To say that the last few weeks have created a wave of emotions for members of American Legion Post 164 in Yelm, Wash., might be an understatement. But how the wave ended is what has Post 164 Commander Clay Williams smiling.
Around Easter, a 250-pound cannon that the post had installed in front of its building as part of its dedication and memorial area was stolen. The cannon was much more than a decorative item, Williams said, and it was deeply missed.
But then another local veterans organization, the Norse West Viking Festival, stepped up. The festival’s captain, William “Captain Bill” Koutrouba, heard what had happened and donated to the post a replacement cannon from his own collection. Post 164 conducted a rededication ceremony for the new cannon May 7, inviting members of the community to the celebration.
“It’s been up and down, definitely a whirlwind,” Williams said. “We went from lots of anger to disappointment to just frustration, to just having (the Vikings Festival) step behind us … it eased that frustration and really helped the camaraderie. We were filled with joy knowing people had our backs.”
Williams said that while it became obvious the old cannon could be stolen, “it was in six inches of concrete with a massive trailer chain attached to it. So no, I didn’t think it would ever be desecrated that way.”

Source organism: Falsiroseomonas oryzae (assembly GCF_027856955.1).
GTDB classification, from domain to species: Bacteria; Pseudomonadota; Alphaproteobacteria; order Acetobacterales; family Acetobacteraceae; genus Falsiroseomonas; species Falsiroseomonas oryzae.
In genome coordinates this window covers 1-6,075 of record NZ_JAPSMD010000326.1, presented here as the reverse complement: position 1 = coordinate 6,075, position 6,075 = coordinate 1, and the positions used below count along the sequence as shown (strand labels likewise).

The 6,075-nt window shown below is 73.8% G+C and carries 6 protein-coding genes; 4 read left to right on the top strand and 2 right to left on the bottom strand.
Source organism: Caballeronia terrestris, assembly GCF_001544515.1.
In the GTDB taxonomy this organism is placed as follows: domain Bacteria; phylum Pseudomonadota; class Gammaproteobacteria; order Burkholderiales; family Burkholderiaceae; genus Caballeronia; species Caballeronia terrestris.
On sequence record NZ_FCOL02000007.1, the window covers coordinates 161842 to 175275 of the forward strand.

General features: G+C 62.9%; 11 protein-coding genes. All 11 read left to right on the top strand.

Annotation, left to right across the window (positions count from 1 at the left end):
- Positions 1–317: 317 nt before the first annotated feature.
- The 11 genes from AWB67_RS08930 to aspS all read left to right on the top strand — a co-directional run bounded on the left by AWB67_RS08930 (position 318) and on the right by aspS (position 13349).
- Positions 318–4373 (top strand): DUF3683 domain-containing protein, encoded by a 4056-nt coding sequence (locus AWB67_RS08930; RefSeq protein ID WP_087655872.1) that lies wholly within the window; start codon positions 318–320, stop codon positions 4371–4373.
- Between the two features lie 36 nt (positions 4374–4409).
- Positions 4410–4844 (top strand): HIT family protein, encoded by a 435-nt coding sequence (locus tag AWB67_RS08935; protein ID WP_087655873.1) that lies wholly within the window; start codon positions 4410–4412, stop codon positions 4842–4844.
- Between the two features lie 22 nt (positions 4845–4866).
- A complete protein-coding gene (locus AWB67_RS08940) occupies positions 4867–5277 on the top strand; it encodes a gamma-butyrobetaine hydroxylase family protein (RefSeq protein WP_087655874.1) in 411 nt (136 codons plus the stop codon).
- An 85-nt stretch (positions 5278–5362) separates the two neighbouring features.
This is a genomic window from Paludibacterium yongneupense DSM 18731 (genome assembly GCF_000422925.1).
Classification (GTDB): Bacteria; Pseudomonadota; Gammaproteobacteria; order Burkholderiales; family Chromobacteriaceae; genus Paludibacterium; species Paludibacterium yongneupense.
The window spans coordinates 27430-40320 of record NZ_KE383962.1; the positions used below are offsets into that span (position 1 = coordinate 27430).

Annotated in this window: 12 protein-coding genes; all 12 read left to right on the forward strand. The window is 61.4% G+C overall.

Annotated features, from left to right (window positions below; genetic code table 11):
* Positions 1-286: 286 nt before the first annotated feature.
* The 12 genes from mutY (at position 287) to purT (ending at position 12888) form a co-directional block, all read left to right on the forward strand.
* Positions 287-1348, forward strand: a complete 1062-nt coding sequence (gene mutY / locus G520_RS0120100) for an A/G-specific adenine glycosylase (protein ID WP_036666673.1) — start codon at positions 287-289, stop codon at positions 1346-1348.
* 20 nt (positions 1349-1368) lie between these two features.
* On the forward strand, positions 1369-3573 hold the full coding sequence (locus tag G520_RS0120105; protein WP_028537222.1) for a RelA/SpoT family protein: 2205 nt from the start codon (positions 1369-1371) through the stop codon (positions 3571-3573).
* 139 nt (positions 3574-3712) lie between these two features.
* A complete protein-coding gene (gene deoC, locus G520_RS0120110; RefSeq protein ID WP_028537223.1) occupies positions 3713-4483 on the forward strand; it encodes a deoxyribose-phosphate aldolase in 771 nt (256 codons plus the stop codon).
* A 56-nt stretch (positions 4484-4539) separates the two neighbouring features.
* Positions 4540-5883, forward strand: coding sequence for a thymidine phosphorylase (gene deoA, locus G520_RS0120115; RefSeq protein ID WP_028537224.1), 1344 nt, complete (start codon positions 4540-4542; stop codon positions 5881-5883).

The new cannon was installed, and military dignitaries and others were on hand at the post the first weekend of May to see it unveiled to the public.
“The ceremony itself was for the cannon, but most importantly, for our fallen,” Williams said. “That cannon is that security element for our fallen. It’s that ‘I am on guard.’ It hits a special spot.
“We’re in a small town right outside of (Joint Base Lewis-McChord). A lot of us have gone through a lot of different experiences and traumas. With everything going on in our country and how divided we are, it was a beautiful thing to see not just Capt. Bill and his Viking brothers and sisters come in behind us, but the entire community: the mayor, city council and community members. It was just overwhelming. This was something that definitely helped us rise back up and want to reinvigorate the post.”
Williams said the cannon and its location are much more than a decoration. “It had more significance than just that,” he said. “In our flagpole area we have a granite memorial, and it’s our dedication area for not just the fallen of the post, but all men and women of our nation. It was a sign not only of remembrance of them, but of security that as long as there’s one veteran breathing, we’ll remember our fallen and take care of their families that are left behind.”